It was 6:30 a.m. - the beginning of the morning peak demand for water when people wake and use their bathrooms, kitchen faucets and showers.

Tommy Campbell, a short, slim plant operator for the Washington Suburban Sanitary Commission, walked about 500 feet from the main office of the Potomac Water Filtration Plant on River Road in Montgomery County to the plant's finished water pumping station to turn on an additional pump - one of five used to send water out to the Bethesda-Wheaton area. All he had to do was turn a valve to allow the water to flow at full capacity.

But, according to what Campbell later told his supervisor, the valve would not open. Campbell asked an electrician on duty if he could turn off the M-I pump altogether and put the M-2 pump into operation instead, according to Campbell's supervisor, Ernest W. Bond.

When the M-2 pump started, things appeared to be back to normal. But, seconds later the pump began slowing down and smoke shot up from the pump followed by fire. Campbell hit the emergency button which would shut off the pump but it did not work.

When Campbell turned to call the fire department, he saw smoke coming out of the tail retangular gray boxes that severed as the pumping station's control board. Campbell shut off the power at the station.

It was 6:59 a.m., according to all the cooks at the plant which late yesterday remained stopped at that moment, and the damage to the plant was already done, fire investigators said later.

On a day of jungle heat and humidity, a 21-minute fire caused the total breakdown of suburban Maryland's main water plant. From a normal output of 170 million gallons per day, the plant could not even send out a trickle. Within six hours trucks carrying an emergency supply of water were rolling into parts of Gaithersburg as water pressure there and in Olney dropped steadily.

At first WSSC officials believed that damage was limited to a third of the station's pumping control board, the M2 water pump and the two circuit breakers and one transformer that supply the electrical power that operates the water pump. Later in the day Potomac Power Co. workers cooperating with WSSC technicians discovered that two of the plant's transformers were damaged beyond repair and would have to be removed.

On routine days the plant, which sits on a 45-acre lot in a rural section of Potomac, is hardly noticeable to passers-by along River Road, except for a stone sign identifying the facility.

Yesterday the facility looked like it was under siege as pale blue WSSC trucks and blue and white Pepco vans coverged around the plant's six box-shaped concrete and granite buildings.

A WSSC helicopter landed and took off periodically bringing equipment and supplies to the engineers trying to repair the crcuit breakers and control panels.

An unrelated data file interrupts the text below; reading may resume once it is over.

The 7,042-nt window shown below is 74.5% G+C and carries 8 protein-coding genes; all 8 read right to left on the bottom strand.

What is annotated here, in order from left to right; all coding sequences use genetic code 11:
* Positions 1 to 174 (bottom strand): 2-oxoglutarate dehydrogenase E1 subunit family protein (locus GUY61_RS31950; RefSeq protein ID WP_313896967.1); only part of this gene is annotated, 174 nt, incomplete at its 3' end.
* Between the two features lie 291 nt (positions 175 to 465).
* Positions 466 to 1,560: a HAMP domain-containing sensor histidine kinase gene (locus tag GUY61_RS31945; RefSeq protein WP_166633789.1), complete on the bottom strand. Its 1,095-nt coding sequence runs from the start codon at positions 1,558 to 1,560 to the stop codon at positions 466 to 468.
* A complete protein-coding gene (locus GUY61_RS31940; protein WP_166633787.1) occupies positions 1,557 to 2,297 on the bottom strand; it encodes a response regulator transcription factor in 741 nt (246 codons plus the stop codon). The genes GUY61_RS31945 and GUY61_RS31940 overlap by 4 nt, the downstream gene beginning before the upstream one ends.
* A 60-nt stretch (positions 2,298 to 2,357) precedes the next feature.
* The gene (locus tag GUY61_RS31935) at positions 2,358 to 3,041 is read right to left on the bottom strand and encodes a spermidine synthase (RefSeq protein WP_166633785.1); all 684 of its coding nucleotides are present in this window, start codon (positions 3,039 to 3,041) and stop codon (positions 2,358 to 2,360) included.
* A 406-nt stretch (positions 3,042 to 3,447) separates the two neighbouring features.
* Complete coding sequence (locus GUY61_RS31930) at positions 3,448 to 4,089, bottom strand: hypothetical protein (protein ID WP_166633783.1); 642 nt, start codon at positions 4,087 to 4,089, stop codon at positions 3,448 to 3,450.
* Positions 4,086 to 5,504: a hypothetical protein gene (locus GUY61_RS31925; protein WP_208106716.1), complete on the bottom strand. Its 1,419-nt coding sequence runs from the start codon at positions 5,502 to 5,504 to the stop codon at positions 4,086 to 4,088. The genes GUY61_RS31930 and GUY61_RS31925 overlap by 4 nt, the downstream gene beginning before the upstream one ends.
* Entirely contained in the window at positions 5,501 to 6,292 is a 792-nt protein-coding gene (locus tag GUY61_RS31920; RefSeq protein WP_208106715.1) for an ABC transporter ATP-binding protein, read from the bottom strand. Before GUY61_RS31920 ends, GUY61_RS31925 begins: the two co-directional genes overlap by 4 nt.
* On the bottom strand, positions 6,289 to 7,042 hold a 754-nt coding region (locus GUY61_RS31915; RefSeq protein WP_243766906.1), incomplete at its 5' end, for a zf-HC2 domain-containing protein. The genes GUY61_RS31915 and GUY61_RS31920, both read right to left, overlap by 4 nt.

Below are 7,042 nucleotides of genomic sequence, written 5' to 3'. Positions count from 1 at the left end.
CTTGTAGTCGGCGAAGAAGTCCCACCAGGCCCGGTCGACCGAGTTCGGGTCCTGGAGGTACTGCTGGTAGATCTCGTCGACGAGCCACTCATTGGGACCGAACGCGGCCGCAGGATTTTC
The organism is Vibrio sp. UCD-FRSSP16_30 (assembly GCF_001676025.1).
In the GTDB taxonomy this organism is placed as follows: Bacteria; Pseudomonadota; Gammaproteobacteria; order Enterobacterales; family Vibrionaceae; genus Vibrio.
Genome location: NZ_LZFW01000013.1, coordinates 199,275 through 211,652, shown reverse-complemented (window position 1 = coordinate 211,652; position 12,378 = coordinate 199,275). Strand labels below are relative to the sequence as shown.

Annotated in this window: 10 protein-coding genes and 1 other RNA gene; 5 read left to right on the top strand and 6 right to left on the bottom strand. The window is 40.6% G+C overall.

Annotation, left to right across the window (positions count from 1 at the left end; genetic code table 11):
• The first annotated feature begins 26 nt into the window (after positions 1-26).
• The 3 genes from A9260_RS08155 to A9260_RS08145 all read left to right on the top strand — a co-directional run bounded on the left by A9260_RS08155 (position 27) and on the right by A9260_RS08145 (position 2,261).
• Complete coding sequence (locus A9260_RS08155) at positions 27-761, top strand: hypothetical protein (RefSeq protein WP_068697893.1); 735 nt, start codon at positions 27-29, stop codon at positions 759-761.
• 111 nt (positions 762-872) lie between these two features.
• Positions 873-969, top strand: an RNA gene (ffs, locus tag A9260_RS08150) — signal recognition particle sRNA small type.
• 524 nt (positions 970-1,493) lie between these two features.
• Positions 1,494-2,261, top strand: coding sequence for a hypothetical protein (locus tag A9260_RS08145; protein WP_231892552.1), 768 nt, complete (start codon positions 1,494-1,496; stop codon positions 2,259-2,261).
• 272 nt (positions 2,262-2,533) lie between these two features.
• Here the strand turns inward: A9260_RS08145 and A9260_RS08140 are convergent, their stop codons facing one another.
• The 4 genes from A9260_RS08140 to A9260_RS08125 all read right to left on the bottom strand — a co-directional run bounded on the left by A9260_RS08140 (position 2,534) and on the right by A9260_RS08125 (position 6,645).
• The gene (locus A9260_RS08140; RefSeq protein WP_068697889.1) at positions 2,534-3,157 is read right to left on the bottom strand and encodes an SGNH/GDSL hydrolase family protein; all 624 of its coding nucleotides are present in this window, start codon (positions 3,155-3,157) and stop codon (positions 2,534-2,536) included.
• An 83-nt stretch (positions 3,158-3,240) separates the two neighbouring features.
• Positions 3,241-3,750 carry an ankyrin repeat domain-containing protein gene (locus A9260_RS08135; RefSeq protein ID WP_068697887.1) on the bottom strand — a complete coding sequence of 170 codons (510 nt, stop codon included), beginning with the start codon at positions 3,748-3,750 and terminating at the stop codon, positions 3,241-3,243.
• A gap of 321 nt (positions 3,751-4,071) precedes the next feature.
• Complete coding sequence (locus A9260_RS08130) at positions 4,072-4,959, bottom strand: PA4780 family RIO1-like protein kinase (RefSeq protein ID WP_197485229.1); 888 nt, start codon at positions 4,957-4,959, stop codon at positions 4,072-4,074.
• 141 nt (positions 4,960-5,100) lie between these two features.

In mid-afternoon two yellow cranes rolled onto the site to help pull out the transformers - steaming hot under the 100-degree sun - that Pepco and WSSC electricians had dismantled. A rig pulled up to cart the two transformers away.

Shirtless Pepco and WSSC employees wearing yellow, orange, and green construction hats scaled the 15-foot high metal maze of electrical transformers and circuit breakers like children scaling monkey bars. Inside the plant other electricians worked on the intricate wiring and on the gauge of the nine-foot long metal control panel.

One Pepco worker had ripped the sleeves from his sweat-soaked work shirt. "I've had to alter this shit for the occasion," he remarked.

Inside the plant's six-story main building, it was as hot as it was outdoors. An underground electrical cable that had remained undamaged by the fire powered a few lights. Employees made an effort not to flush toilets or run water in the bathrooms.

"The way we're all sweating, we won't need toilets today - you've got to keep your sense of humor in a situation like this," said supervisor Bond, who had taken off his work shirt.

He said he had "hopped out of bed" when he got Campbell's call about the fire in the morning pulled on his pants and drove to the Potomac station from his home in Annapolis.

As several of the plant's employees sat in the shade of a tree eating what they said was their breakfast - hamburgers and vanilla milkshakes - at 12:30 p.m., Bond proudly recounted how his mother in Annapolis woke up yesterday, turned on her television set and saw him explaining the plant's breakdown.

Plant workers, like Bill Snoots, senior plant operator, who was still working on overtime late in the afternoon after starting at 7:30 a.m., said yesterday's crisis made chopping the ice from the river last winter in order to let the water flow into the system seem insignificant by comparison.

The process of supplying Montgomery County with fresh water each day begins with the river water flowing through a bar screen that removes any large debris. The water then pours into a treatment basin that can hold three million gallons of water where chloride is added for disinfection and alum, another chemical, is added to cause dirt particles in the water to come together.

Then water then goes through a flocculation chamber where the particles of dirt are gently agitated to cause them to become larger. At this point they are heavy enough to settle to the bottom and be removed.

The water is again filtered to remove any small remaining particles. Lime is added to make the water less acidic. Fluoride also is added to retard tooth decay.

The water is then transmitted to reservoirs (water holding sites), standpipes (tall basins resembling Popsicles on a stick) and elevated tanks (large metal balls) set on top of long metal legs that are often seen in open field on roadsides. Eventually, the water makes its way to fire hydrants, buildings and homes.